I ran a mini training course for some other managers this week on the importance of having a development plan in place. We're all meant to have one but sometimes it's hard to know where to start.
So before coming along I asked them do a little home work.
It doesn't take long to do in the scheme of things, but if taken seriously can have a profound impact on your working life.
It's a technique I learnt on a coaching course a year ago. I've gone through the process myself, and have used it with a range of colleagues who I either line manage, coach informally, or who I mentor. One poor bugger even had to do it when I interviewed him.
Without fail though the Post It Note thing as I call it, has left every participant with a clearer idea of the motivational forces that drive them.
In the space of an hour they also arrive at three or four simple actions that go on to form the basis of a personal development plan.
So it does what it says on the tin. It is personal (often tripping into home life as well as work life), and forces you to make small but important changes to how you approach things.
And because the plan of action is straight forward, achievable, and initially based on the next seven days, it is more or less guaranteed to be a success. So far so good anyway.
I’d urge you to give it a go.
You won’t lose a stone in seven days, and I can’t promise to make you rich quick – but it will make you feel happier, and more confident you are managing your own destiny.
So here's what you need to do.
Take five Post It Notes.
Take a pen.
Think about your ideal job.
Then write down on each Post It Note one of the most important things your ideal job would have.
It's important to forget where you work today, and what you do.
This is about imagining your perfect job and describing the best possible elements of it.
To help you get started, here were my five from a year ago:
1. Work-life balance
2. Being perceived as an expert by people I respect
3. Inspiring others
4. Solving problems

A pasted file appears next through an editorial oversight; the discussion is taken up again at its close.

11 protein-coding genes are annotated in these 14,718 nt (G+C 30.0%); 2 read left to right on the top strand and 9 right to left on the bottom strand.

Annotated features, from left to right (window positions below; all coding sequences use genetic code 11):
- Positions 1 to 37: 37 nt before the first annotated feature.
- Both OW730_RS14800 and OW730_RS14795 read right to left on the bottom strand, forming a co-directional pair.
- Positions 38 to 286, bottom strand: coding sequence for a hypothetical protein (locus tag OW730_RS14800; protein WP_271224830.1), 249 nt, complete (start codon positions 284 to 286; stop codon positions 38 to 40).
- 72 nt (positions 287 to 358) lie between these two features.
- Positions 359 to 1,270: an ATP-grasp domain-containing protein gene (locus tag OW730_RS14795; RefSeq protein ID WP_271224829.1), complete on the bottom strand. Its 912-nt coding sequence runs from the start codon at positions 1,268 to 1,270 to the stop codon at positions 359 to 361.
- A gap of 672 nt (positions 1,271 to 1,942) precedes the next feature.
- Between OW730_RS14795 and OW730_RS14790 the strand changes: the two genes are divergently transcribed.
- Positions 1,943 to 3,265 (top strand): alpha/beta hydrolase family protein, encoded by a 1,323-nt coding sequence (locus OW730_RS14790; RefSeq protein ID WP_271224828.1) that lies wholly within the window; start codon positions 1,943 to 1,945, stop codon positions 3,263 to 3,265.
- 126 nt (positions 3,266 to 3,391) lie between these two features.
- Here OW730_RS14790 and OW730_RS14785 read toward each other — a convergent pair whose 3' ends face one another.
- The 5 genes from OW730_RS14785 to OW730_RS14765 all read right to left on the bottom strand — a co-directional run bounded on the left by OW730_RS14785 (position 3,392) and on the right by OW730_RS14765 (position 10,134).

5. Having fun
You’ll notice these five are not too specific. They are not about doing tasks, they are about the things that motivate and drive me. They could've been many other things like earning lots of money, or travelling, or managing large teams of people.
They also weren’t the first five that came to mind and only crystallised during stages two and three of the process.
The next stage is to put the five statements into order of importance with the most important at the top.
This requires some discussion with your partner and a fair bit of clarification as to what you really mean by the description on each Post It. Sometimes you need to rewrite them and move the order around.
The next stage is to score them all out of ten based on the job you do today.
This part requires a lot of honesty.
If everything is seven or above then you're in the ideal job and my work here is done.
Normally though there are a couple of Post Its that are around the two or three mark and it is these ones that you should start with.
Having picked a low scoring one to focus on, you should consider what you can do in the next seven days to take it up by one point. You need to think about taking a small first step in the right direction.
I normally encourage people to come up with three small actions that are realistic, within their gift, and they are committed to doing. In fact I ask them how confident they are that they can do each one. Then ask them how committed they are. Then I get them to put pen to paper.
The final bit is to email me a week later with confirmation they have achieved each one.
If so, why not come back in a week and let me know how you got on.